Measuring for a Kilt

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December 15, 2016 By Heather MacCain

Kilt measuring guide

As we get closer to the Christmas period, many Scots will be thinking of investing in a wool kilt for their loved ones, or for themselves. This traditional garment makes an ideal gift, versatile enough to wear for any special occasion or event (with Hogmany just round the corner, many Scotsmen will very much appreciate a new kilt to wear while ringing in the New Year!) but special enough to be appreciated for many years to come.

Read about kilt construction

However, many people – even Scots – nowadays don’t fully understand how to accurately measure themselves for a kilt, or why kilt measurements and trousers measurements are not interchangeable. There’s nothing worse for a person to get excited about this special item which takes so much care and time to have made, than to have it arrive and find that the length is too long and skirt-like, or the waist is pinching and uncomfortable. So let’s take this opportunity to look at the three most necessary measurements for kilt-making, and how to determine your own measurements easily at home, so you can be guaranteed of the perfect fit.

a. Waist

The first and foremost measurement you will need, for any kilt from off-the-peg casual, to high-end made to measure garments as we are focusing on today, is of course the waist size. This is also the measurement which most people are likely to make a mistake on, due to assuming a kilt waist size will be identical to their trouser waist size. That situation is actually very uncommon, for a variety of reasons, and it is very likely that your true kilt waist size will be at least a couple of inches larger.

Learn more about different styles of outfits

To accurately measure your kilt waist size, you first must decide where you want the waistband of the garment to rest. This should be at least at navel level, for most people this is a couple of inches above their normal trouser waistband level, but may be as high as just touching the bottom of your ribs. When taking the measurement stand upright and relaxed and use a soft tape measure to circle firmly around your determined waistband point. Don’t be tempted to overstate your waist measurement for the sake of comfort, as the buckles on a made to measure kilt will be set to equal this firm measurement on the tightest buckle, and allow you to loosen off by up to a couple of inches when required.

Likewise, don’t be shocked if the tape gives you a measurement of a few inches bigger than you expected – the majority of men find that their navel measurement is slightly larger than the upper hip measurement taken for trouser waists, even more so if they are used to wearing trousers from a company who practices so-called “vanity sizing” where the size shown on the label is a bit smaller than the actual measurement of the waistband. This is another reason why it is so important to check your actual waist sizebefore ordering a made to measure kilt.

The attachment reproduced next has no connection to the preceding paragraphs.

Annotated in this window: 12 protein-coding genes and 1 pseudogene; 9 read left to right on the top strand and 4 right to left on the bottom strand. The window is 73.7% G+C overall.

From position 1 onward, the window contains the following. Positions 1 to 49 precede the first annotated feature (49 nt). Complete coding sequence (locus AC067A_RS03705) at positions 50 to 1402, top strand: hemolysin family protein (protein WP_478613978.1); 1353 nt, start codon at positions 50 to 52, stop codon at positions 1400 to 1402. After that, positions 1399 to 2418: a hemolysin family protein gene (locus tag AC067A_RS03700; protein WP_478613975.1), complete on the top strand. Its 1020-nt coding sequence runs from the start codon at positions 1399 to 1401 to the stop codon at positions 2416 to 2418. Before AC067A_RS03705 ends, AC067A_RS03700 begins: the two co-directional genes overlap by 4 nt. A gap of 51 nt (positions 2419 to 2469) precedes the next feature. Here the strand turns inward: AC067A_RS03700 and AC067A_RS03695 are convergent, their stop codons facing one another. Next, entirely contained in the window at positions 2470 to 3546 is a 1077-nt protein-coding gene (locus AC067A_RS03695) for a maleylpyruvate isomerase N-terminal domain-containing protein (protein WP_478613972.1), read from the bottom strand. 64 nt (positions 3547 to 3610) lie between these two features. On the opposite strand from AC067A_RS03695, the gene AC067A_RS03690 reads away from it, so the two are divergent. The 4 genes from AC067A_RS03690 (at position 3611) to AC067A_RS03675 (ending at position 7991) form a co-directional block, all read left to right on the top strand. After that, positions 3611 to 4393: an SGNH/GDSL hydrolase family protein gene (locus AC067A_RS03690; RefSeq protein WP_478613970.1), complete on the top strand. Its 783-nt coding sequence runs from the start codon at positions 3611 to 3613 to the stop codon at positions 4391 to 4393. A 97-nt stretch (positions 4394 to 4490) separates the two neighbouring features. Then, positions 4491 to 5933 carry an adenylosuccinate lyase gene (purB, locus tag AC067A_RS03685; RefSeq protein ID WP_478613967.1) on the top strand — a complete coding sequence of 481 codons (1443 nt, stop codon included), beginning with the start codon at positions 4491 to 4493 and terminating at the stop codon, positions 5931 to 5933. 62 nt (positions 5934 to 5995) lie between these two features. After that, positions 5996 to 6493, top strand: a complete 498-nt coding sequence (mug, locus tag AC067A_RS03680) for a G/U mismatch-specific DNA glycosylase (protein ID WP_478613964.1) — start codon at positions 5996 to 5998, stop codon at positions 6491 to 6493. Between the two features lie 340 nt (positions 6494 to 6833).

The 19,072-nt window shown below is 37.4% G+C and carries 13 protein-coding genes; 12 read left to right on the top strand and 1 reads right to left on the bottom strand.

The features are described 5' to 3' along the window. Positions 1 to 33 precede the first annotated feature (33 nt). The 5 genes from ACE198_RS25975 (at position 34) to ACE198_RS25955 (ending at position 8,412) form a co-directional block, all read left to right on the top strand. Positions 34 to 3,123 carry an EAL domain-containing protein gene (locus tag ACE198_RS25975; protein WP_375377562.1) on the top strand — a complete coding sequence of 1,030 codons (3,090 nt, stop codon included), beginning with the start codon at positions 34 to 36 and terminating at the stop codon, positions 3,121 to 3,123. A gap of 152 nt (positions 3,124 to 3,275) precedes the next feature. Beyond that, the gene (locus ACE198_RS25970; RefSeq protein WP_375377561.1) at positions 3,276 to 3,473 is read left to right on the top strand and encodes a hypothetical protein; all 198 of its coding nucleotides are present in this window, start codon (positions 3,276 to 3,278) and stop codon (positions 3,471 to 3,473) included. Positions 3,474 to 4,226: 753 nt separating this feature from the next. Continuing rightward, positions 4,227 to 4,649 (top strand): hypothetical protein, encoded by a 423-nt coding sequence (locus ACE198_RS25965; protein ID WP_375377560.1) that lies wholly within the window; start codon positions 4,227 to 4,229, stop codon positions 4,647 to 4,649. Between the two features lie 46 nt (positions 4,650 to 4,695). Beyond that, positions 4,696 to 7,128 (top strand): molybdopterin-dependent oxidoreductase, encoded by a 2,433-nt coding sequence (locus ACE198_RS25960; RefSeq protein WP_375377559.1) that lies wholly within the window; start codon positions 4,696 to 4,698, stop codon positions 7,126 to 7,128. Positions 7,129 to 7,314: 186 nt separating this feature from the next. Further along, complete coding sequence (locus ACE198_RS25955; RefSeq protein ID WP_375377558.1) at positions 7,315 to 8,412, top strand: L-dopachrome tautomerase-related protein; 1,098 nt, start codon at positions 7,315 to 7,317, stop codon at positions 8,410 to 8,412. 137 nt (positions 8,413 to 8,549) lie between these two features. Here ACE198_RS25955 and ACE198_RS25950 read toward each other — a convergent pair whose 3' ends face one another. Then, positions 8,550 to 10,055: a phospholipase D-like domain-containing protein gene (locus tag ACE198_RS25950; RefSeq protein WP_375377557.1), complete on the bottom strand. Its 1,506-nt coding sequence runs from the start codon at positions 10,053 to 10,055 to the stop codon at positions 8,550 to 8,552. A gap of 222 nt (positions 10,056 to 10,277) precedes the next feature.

b. Seat

Kilt pleated to the Saltire flagThis measurement is also very important; the seat should be measured around your hips at the widest point, usually across the fullest part of your rear. This measurement means the kilt maker can ensure your kilt flares out enough at the hips to accommodate your movements when walking, while giving an attractive silhouette. Again, don’t be tempted to understate this measurement; if you do you could end up with a kilt which is too tight, causing stress and tears along the seams and pleats.

c. Length

The length of the kilt is the item men most often get wrong. Again – this measurement is of paramount importance to ensure you get a well-fitting kilt – possibly even more so than the waist and hip measurements, due to how difficult it is to change the length of a kilt. The reason for this difficulty is due to the fact that the vast majority of men’s kilts are un-hemmed, replying on the fabric selvedge to prevent fraying. This means that a too-short kilt cannot be let down, but instead must be picked apart and entirely remade, using the excess fabric rolled into the waistband to add to the length, a very expensive solution. A too-long kilt can either be remade (which, as note, is very expensive), or have a hem added on – though many men don’t like the look of a hemmed kilt so the ideal is to just ensure the length is measured correctly first time!

Men's kiltThe best way to do this is to have someone help. You should stand upright and look ahead, while they measure from the point at which you measured your waistband, to where you want it to fall to. A traditional Scottish kilt should fall no lower than the centre of the kneecap, and no higher than the top of the kneecap. For most people this is a very minor difference, so the measuring needs to be quite precise. The most common issue with kilt length is that they are too long, brushing the base of the knee, or even covering the knee completely and rest at shin level. This is easily avoided by measuring carefully though. If you have to measure your kilt length without help, the easiest way is to kneel on the floor in an upright position, holding the tape measure at waistband level, then allowing it to fall to the floor. This measurement will be roughly the middle of your kneecap, and certainly no lower, due to the way you are positioned.

See: Kilt accessories

Hopefully this short article has been of use to everyone who is considering treating themselves or a loved one to a special new kilt this Christmas time. The holiday season is a wonderful time to share gifts and appreciate family and cultural traditions, and so it is of course so important to keep our Scottish heritage and culture alive at this time also – passing down knowledge throughout the generations, and making sure our kilted gentlemen look just as great now as they always have!


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